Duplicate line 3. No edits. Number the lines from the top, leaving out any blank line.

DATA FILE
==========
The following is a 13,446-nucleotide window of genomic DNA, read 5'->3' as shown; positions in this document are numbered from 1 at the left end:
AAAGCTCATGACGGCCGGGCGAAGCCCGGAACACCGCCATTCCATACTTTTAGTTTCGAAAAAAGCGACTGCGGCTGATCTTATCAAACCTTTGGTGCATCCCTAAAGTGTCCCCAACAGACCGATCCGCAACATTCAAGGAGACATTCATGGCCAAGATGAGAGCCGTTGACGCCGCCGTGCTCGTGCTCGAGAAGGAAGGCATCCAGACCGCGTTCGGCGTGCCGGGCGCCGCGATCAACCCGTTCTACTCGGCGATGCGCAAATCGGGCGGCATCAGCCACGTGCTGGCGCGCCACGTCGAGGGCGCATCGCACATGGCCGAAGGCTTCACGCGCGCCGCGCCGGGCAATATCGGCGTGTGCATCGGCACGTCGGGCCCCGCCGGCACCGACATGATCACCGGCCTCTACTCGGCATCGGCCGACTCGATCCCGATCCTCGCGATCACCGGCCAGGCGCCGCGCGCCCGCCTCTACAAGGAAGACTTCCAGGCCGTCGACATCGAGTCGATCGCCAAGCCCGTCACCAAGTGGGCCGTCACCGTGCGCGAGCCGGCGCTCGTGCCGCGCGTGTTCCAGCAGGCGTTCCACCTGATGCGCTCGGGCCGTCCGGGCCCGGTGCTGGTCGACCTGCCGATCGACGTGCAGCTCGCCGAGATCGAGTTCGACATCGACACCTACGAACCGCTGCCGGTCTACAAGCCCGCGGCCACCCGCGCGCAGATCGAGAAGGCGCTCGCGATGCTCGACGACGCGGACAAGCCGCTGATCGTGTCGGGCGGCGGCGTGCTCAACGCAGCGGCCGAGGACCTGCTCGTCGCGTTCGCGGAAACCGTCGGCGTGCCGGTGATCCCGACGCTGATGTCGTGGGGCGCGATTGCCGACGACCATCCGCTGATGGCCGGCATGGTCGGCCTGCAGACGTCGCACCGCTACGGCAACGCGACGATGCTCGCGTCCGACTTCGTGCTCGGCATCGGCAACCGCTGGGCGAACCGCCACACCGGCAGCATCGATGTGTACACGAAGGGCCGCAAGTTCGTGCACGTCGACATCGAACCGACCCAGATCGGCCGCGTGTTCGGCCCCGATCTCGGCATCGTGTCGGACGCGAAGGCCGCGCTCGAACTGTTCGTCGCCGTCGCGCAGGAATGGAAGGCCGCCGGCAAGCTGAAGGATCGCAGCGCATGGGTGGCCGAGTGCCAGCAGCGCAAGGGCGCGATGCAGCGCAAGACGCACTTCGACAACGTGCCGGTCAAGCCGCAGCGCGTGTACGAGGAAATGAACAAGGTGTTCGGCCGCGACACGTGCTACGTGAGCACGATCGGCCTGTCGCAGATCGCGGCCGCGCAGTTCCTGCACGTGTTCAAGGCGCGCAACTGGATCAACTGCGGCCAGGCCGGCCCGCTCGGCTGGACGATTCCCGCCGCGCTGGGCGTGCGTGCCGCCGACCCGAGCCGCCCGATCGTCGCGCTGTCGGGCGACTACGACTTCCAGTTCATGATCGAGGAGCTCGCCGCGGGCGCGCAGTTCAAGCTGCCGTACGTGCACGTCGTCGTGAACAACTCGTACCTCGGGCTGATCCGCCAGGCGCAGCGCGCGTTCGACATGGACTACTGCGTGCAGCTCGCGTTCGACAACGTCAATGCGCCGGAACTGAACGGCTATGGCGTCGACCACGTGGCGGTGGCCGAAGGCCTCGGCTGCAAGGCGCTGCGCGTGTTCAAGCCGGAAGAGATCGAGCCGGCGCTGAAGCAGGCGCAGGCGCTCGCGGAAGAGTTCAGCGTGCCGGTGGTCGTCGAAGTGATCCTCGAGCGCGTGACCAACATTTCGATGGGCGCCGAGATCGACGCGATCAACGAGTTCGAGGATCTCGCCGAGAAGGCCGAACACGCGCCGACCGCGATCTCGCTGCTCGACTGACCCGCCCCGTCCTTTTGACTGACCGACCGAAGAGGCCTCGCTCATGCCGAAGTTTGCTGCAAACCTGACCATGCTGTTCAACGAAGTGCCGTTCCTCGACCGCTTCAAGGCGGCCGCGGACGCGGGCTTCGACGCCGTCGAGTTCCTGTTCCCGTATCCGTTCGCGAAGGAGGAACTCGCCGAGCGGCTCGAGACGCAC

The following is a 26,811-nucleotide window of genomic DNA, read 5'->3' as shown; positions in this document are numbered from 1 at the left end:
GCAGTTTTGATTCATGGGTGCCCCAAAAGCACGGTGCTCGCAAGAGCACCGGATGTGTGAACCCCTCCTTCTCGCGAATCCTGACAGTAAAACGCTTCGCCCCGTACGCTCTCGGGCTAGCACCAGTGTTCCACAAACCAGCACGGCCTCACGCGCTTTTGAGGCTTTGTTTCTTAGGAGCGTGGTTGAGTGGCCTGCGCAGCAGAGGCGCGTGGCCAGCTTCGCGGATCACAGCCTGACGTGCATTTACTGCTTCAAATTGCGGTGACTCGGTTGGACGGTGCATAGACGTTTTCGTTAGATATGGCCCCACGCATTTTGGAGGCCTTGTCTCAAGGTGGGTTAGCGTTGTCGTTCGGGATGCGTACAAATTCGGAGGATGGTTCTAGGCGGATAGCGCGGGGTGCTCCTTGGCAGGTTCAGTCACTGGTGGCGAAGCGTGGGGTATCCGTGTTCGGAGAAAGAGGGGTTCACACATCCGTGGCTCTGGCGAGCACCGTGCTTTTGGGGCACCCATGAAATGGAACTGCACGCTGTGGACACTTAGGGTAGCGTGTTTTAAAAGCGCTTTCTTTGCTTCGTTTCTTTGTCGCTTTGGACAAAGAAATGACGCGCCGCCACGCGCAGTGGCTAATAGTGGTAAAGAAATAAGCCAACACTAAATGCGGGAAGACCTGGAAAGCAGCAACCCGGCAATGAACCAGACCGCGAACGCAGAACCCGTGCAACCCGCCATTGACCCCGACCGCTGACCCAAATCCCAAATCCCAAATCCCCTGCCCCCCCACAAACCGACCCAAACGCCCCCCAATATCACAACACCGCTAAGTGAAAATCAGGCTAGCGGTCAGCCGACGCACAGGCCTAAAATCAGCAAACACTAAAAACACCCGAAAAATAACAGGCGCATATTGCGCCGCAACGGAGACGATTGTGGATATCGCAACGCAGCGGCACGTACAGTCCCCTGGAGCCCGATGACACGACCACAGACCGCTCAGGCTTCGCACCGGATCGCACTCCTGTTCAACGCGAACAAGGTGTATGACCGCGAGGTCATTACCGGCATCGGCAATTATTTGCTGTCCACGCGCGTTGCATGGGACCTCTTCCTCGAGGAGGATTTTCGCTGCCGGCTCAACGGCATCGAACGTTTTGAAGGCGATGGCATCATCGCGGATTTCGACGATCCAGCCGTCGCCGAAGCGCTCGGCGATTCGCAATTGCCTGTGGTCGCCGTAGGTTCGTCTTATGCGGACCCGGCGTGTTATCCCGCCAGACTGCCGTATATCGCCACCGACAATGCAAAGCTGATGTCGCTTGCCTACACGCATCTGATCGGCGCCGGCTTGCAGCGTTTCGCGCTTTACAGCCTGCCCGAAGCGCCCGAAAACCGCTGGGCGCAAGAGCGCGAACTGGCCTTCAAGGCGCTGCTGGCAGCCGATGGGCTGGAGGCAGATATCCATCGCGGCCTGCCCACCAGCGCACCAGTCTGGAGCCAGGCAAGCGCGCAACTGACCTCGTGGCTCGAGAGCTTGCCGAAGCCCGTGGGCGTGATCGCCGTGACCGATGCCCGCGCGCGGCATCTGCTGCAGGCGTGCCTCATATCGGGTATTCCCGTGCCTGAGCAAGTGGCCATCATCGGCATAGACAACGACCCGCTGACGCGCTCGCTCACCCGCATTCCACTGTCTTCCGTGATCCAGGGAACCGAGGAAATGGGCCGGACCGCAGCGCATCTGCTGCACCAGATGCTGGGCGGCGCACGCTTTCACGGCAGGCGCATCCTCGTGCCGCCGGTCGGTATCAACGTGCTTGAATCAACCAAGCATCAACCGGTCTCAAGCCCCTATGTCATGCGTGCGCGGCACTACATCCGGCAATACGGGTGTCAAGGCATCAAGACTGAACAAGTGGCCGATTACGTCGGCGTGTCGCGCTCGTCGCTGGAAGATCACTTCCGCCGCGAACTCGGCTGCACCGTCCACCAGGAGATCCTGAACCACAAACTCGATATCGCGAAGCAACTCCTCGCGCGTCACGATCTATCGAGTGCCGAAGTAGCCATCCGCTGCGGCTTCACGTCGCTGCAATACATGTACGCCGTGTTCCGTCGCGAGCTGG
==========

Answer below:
The following is a 26,811-nucleotide window of genomic DNA, read 5'->3' as shown; positions in this document are numbered from 1 at the left end: